My husband has gotten some super deals on real estate – I guess by buying from the “no one wants” category. Basically he spent a large amount of time looking at rental properties in Toronto with three units (usually in older homes) that needed some renovations but nothing major. He would then make a low offer – usually about 20% below asking price. Eventually someone would be tired of showing the place and having it listed, and would bargain with him (instead of just dismissing the offer outright, which was what a lot of people did). Two of our rental units were purchased this way, and have been very lucrative. You have to have a number in your head for what you are willing to pay and simply walk away if it goes over. No emotions whatsoever.

Our last house was also in the “no one wants it” category, but only because no one was able to look past it’s flaws and see the potential. Even our real estate agent who is used to seeing bad properties walked in, said “nothing to see here, let’s go” and almost walked out, but I would not let him. We had to level the floors (they were so uneven it gave you vertigo), knock down a few walls and float a staircase, and suddenly the place opened up and looked like a modern day loft. It only cost us $2oK to fix.

We sold it less than two years later for $150K more than what we bought it for. Cha-ching!

Mike: Sweet! Sounds like you got lucky when you were buying and selling. I didn’t realize you’d put that much $$$ into your first house…

Alexandra: Your husband sounds like my kind of guy. I’ve done a fairly similar strategy, but found the angry sellers got me down. What was your husband’s “kill rate” (number of offers per successful purchase)?

Well, $20k isn’t a whole lot (especially compared to my 2nd house). 🙂 About $7k went for a complete new bathroom reno. $3k fixed up the electrical. The other $10k was just minor fixes/upgrades around the house over the 5 years.

I put $6K into my condo, so it seems like a bit compared to that (but a house would definitely have more things to maintain). I also avoided bathroom / kitchen renos which would have upped the cost (although, interestingly, my parents just renovated their severely out-of-date kitchen for about $1,500 – so they probably think I spent too much 🙂 ).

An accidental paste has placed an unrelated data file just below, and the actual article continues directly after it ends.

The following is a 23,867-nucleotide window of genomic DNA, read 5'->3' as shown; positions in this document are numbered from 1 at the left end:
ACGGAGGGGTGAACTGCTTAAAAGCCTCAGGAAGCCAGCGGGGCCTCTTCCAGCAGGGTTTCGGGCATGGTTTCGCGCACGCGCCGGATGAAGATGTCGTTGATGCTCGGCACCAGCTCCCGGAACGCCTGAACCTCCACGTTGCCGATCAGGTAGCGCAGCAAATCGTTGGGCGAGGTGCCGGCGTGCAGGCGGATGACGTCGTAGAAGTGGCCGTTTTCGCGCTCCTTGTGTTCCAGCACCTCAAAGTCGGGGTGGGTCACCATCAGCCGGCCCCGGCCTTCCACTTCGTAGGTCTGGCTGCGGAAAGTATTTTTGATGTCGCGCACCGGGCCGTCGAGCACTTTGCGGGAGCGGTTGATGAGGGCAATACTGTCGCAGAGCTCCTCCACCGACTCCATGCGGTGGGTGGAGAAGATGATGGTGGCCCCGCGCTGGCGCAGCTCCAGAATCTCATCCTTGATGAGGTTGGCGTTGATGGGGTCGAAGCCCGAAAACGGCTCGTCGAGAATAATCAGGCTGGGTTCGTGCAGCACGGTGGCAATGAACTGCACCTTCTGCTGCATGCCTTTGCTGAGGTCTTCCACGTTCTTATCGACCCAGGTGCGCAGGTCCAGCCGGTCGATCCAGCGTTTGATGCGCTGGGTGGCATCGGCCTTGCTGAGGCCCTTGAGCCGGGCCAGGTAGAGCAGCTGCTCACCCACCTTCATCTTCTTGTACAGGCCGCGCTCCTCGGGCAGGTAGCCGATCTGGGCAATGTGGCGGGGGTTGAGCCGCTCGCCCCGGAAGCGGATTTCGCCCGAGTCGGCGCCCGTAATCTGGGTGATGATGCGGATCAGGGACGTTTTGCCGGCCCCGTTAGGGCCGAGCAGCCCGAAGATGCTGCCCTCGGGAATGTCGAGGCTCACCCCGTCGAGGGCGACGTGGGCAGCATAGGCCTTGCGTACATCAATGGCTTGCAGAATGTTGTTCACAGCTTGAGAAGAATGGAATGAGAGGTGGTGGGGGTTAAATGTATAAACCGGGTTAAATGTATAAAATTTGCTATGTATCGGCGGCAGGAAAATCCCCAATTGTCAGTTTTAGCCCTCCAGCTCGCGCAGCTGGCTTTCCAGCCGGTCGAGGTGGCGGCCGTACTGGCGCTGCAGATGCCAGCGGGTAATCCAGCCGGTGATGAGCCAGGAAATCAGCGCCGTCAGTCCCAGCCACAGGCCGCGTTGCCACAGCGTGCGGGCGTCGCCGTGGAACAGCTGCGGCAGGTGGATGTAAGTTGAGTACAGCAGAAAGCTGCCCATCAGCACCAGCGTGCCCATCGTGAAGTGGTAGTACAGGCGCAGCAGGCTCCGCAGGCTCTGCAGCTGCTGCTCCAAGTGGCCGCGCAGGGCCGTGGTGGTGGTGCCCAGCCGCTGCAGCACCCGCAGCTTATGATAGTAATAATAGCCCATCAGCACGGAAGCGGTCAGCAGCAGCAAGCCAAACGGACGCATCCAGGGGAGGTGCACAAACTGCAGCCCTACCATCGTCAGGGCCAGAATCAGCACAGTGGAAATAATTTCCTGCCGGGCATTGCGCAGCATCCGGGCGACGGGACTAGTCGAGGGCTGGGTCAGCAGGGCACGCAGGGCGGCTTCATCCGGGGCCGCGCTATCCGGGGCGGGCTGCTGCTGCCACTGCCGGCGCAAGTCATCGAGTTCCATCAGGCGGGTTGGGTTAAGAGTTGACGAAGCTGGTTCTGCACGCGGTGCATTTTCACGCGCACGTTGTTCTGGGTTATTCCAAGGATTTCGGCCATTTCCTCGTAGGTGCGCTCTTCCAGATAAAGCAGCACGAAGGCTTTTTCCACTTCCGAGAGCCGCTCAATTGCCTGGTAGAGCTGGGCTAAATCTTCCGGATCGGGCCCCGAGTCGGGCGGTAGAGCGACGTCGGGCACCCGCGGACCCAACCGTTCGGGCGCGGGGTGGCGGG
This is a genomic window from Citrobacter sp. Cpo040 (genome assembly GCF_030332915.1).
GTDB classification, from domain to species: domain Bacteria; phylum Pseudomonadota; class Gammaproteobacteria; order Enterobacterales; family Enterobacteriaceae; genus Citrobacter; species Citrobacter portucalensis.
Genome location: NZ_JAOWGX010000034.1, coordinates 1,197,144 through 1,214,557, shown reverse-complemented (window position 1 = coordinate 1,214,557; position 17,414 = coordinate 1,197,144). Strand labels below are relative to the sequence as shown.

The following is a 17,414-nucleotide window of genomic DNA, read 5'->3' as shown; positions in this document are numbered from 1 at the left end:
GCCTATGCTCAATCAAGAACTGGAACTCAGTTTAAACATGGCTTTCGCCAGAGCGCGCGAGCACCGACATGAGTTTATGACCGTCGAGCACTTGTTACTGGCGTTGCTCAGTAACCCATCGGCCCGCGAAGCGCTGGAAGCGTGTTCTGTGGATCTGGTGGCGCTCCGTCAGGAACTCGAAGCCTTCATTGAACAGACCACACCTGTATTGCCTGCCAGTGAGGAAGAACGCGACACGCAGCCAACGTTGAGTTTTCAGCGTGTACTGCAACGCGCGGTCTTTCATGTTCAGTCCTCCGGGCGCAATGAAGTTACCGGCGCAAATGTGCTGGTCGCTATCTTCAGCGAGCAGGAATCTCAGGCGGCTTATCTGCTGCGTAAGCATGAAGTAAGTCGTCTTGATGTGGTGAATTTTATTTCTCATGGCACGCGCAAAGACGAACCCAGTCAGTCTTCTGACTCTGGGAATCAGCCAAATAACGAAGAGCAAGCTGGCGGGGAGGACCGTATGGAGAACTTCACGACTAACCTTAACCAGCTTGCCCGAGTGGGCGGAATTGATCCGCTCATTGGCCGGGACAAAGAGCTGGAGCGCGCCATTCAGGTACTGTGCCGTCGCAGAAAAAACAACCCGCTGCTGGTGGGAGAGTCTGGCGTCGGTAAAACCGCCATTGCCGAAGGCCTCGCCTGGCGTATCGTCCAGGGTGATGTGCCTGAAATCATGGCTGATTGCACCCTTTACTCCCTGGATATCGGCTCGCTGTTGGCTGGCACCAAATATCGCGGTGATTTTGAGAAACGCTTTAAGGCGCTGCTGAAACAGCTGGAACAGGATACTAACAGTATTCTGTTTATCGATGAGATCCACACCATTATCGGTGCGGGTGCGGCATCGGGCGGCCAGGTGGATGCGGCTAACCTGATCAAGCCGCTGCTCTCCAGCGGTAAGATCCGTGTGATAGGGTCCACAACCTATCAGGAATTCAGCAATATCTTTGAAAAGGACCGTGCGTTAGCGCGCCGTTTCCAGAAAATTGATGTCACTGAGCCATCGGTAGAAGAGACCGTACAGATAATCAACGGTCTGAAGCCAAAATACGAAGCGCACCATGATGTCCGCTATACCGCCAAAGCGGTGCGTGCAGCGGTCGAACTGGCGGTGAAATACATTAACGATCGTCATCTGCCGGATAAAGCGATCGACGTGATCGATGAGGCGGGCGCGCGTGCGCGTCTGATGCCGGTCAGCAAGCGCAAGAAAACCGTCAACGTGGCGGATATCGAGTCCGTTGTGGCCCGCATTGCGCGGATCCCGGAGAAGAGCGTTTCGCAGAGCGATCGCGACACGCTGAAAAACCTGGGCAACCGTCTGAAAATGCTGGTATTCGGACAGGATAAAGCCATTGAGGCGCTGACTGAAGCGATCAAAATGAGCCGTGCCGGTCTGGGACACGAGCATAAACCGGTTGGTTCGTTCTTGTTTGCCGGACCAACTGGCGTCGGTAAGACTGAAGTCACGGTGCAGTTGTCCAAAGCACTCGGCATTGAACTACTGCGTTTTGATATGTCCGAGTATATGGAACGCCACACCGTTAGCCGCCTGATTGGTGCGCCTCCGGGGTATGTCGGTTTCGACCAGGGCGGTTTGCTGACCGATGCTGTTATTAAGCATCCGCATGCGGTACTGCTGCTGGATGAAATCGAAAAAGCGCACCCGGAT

I was surprised at how relatively cheap some Toronto co-ops were. One we saw actually had a decent rental yield of about 8.5% — it made me wonder if the rent they were asking was too high (or if there was some other issue with the building/neighbourhood). Turns out it was a co-op that required a 25% downpayment to buy in. Other co-op issues aside, that probably drove off a lot of potential buyers.

Potato: Yes, that was one of the “problems” with co-ops that led to the low prices. The others were that the buildings often weren’t well maintained (they don’t have the same legal requirements for maintenance & a reserve fund condos do) and the co-op board can sometimes be autocratic (and may prevent you from renting it out)

In spite of these issues, as you say, if there’s a high rental yield that makes them enticing to buy as rentals. At the time I thought I could live with a 25% down payment if it meant I could pick up some property cheaper.

(I also thought an interesting business might be to offer financing on better terms to people buying co-ops).

I’ve never heard of “kill-rate” before – cool term. I’m not sure on the exact number, but in each case it took several months of searching, offering and turn-downs before a fish bit. It never got him down though – he knew that most people selling also had their own “number” in their head that they would not sell for less then. The trick was to wait for that guy who was just sick of the game and wanted to unload, even if it meant giving the place away for less than he thought he would get for it.

Yeah, a few people were insulted by the low offers, but in this game you can’t afford to be swayed by other people’s emotions.

I have bought two places and both were of the “no one wants them” variety. Both were bought during down times in the market and were not aesthetically ideal.

The first was a bungalow that had been converted to three apartments. It was in great condition but the decor was pure 1970s. It had already been reduced from $119K to $109K (this was early 1990s, and Montreal, not Toronto), I offered $87K and got it for $92K. It has been rented out pretty steadily ever since, with upgrades made when needed (one kitchen is still pretty much 1970s, but my long-term tenant is not complaining yet).

The second was a co-op bought in 1998. I had seen one-bedrooms for between $65K-$85K (one in the same building, again this is in Montreal) and saw an ad for a 2-bedroom asking $52K. I went to the open house and saw people turning away without even walking through the door. The place had not been lived in in 8 years, had wall-to-wall green shag carpeting from the 70s and the original kitchen and bathroom from the 1940s, it was a disaster. I offered $45K and got it, gutted the kitchen and bath, put about $20K in to redo those, refinish the hardwood floors, and repaint and had a great place to live for the next ten years.

I definitely recommend this strategy if you have the patience and the vision. I am living in Toronto now and am hoping to be able to find a similar deal here.

Marina: Good luck for your hunt in Toronto! It’s interesting that after you’d paid reno costs on your second buy, it was the same price as the low end of the market range you’d seen (I hope its condition was more like units from the high end though!).